• Tar-Pamlico and Neuse River Basins, North Carolina, Geomorphic Summary Report

    Abstract: The Tar-Pamlico and Neuse River Basins are neighboring basins in eastern North Carolina, both originating in the piedmont physiographic region, transitioning to coastal plains, and emptying into Pamlico Sound. The Pittsburgh District is responsible for the continued efforts to assist local sponsors with managing these basins and submitted a Water Operations Technical Support (WOTS) request. The WOTS program, funded by Headquarters, US Army Corps of Engineers, provides funding for the Coastal and Hydraulics Laboratory (CHL) to provide technical assistance to develop innovative solutions to water resource problems. The objectives of this study are to identify flood risk management alternatives to address the accumulation of woody debris in the channel systems. CHL compiled existing conditions information and researched current and potential new methods for managing woody debris to provide a comprehensive list of recommendations. The results and recommendations are provided in this document.
  • Development of a Two-Dimensional HEC-RAS Sediment Model for the Chippewa River, Wisconsin, for Software Development and Sediment Trend Analysis

    Abstract: This US Army Corps of Engineers (USACE) Regional Sediment Management technical note (RSM-TN) describes an RSM effort that converted a one-dimensional (1D) sediment transport model of the Chippewa River confluence with the Mississippi River into a two-dimensional (2D) model. This work leveraged recent sediment data collection and tested the new 2D sediment transport capabilities in the Hydrologic Engineering Center, River Analysis System (HEC-RAS) Version 6.0. In addition to the benefits of software testing, the resulting model developed through this effort can provide more accurate spatial and temporal information about sedimentation in the Mississippi River navigation channel and help inform future dredging strategies for the St. Paul District, USACE.
  • Foundational Principles in the Development of AdH-SW3, the Three-Dimensional Shallow Water Hydrodynamics and Transport Module within the Adaptive Hydraulics/Hydrology Model

    Abstract: This report details the design and development of the three-dimensional shallow water hydrodynamics formulation within the Adaptive Hydraulics/Hydrology model (AdH-SW3) for simulation of flow and transport in rivers, estuaries, reservoirs, and other similar hydrologic environments. The report is intended to communicate principles of the model design for the interested and diligent user. The design relies upon several layers of consistency to produce a stable, accurate, and conservative model. The mesh design can handle rapid changes in bathymetry (e.g., steep-sided navigation channels in estuaries) and maintain accuracy in density-driven transport phenomena (e.g., thermal, or saline stratification and intrusion of salinity).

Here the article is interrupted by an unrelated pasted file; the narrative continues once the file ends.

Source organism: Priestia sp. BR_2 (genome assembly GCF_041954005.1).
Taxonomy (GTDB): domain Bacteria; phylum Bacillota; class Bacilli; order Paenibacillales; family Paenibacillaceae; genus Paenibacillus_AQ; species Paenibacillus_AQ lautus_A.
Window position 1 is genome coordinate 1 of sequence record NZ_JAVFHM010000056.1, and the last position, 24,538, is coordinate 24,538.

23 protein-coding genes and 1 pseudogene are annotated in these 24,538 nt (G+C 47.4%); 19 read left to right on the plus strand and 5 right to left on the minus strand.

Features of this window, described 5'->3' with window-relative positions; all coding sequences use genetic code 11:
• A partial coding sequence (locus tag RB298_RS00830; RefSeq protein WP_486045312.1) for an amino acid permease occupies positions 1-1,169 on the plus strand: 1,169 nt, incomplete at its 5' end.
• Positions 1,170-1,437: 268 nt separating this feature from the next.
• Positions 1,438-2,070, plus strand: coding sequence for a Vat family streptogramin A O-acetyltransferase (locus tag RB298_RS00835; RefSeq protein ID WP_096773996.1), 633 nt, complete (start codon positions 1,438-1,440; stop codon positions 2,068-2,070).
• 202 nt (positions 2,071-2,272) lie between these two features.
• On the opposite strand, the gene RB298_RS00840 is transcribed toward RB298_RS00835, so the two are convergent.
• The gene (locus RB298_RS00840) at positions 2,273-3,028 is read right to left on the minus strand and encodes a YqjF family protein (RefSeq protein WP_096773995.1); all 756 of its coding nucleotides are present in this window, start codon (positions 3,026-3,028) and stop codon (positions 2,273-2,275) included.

• Inland Waterway Network Mapping of AIS Data for Freight Transportation Planning

    Abstract: Travel demand models (TDMs) with freight forecasts estimate performance metrics for competing infrastructure investments and potential policy changes. Unfortunately, freight TDMs fail to represent non-truck modes with levels of detail adequate for multi-modal infrastructure and policy evaluation. Recent expansions in the availability of maritime movement data, i.e. Automatic Identification System (AIS), make it possible to expand and improve representation of maritime modes within freight TDMs. AIS may be used to track vessel locations as timestamped latitude–longitude points. For estimation, calibration and validation of freight TDMs, this work identifies vessel trips by applying network mapping (map-matching) heuristics to AIS data. The automated methods are evaluated on a 747-mile inland waterway network, with AIS data representing 88% of vessel activity. Inspection of 3820 AIS trajectories was used to train the heuristic parameters including stop time, duration and location. Validation shows 84·0% accuracy in detecting stops at ports and 83·5% accuracy in identifying trips crossing locks. The resulting map-matched vessel trips may be applied to generate origin–destination matrices, calculate time impedances, etc. The proposed methods are transferable to waterways or maritime port systems, as AIS continues to grow.
  • Improving Container Shipment Analysis

    Abstract: US Army Corps of Engineers (USACE) deep-draft navigation economic analyses use assumptions about the sensitivity of vessel operations to channel modification to estimate national economic development benefits. The complexity and proprietary nature of carrier deployment decisions and loading practices adds uncertainty to USACE navigation studies. This report attempts to provide an overview of containership deployment and loading practices as it relates to USACE navigation studies to improve the quality of deep-draft economics. The report relies on trade data, vessel order books, and carrier interviews to study the impact of channel modification on vessel loading and deployment. The report makes recommendations for developing deployment and loading inputs for future economic evaluations.